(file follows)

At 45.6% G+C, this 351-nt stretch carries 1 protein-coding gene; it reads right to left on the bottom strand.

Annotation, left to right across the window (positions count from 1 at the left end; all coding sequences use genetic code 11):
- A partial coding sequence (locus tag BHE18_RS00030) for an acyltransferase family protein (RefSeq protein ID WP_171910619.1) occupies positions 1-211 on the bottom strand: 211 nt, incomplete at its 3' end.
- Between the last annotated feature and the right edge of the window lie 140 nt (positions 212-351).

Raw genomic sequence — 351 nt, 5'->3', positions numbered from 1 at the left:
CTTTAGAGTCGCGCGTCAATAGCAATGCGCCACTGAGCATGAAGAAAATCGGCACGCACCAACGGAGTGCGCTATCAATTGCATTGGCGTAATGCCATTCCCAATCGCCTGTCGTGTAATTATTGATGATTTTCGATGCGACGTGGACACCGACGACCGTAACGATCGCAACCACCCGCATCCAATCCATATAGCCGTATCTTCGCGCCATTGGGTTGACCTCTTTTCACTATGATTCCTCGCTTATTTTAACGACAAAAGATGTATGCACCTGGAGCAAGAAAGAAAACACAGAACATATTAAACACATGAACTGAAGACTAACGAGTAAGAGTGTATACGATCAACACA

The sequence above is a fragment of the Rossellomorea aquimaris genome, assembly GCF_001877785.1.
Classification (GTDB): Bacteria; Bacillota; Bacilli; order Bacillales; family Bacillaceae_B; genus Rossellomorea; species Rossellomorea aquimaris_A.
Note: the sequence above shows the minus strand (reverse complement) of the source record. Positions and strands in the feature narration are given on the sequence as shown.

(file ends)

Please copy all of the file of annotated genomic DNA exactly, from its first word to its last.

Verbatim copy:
At 45.6% G+C, this 351-nt stretch carries 1 protein-coding gene; it reads right to left on the bottom strand.

Annotation, left to right across the window (positions count from 1 at the left end; all coding sequences use genetic code 11):
- A partial coding sequence (locus tag BHE18_RS00030) for an acyltransferase family protein (RefSeq protein ID WP_171910619.1) occupies positions 1-211 on the bottom strand: 211 nt, incomplete at its 3' end.
- Between the last annotated feature and the right edge of the window lie 140 nt (positions 212-351).

Raw genomic sequence — 351 nt, 5'->3', positions numbered from 1 at the left:
CTTTAGAGTCGCGCGTCAATAGCAATGCGCCACTGAGCATGAAGAAAATCGGCACGCACCAACGGAGTGCGCTATCAATTGCATTGGCGTAATGCCATTCCCAATCGCCTGTCGTGTAATTATTGATGATTTTCGATGCGACGTGGACACCGACGACCGTAACGATCGCAACCACCCGCATCCAATCCATATAGCCGTATCTTCGCGCCATTGGGTTGACCTCTTTTCACTATGATTCCTCGCTTATTTTAACGACAAAAGATGTATGCACCTGGAGCAAGAAAGAAAACACAGAACATATTAAACACATGAACTGAAGACTAACGAGTAAGAGTGTATACGATCAACACA

The sequence above is a fragment of the Rossellomorea aquimaris genome, assembly GCF_001877785.1.
Classification (GTDB): Bacteria; Bacillota; Bacilli; order Bacillales; family Bacillaceae_B; genus Rossellomorea; species Rossellomorea aquimaris_A.
Note: the sequence above shows the minus strand (reverse complement) of the source record. Positions and strands in the feature narration are given on the sequence as shown.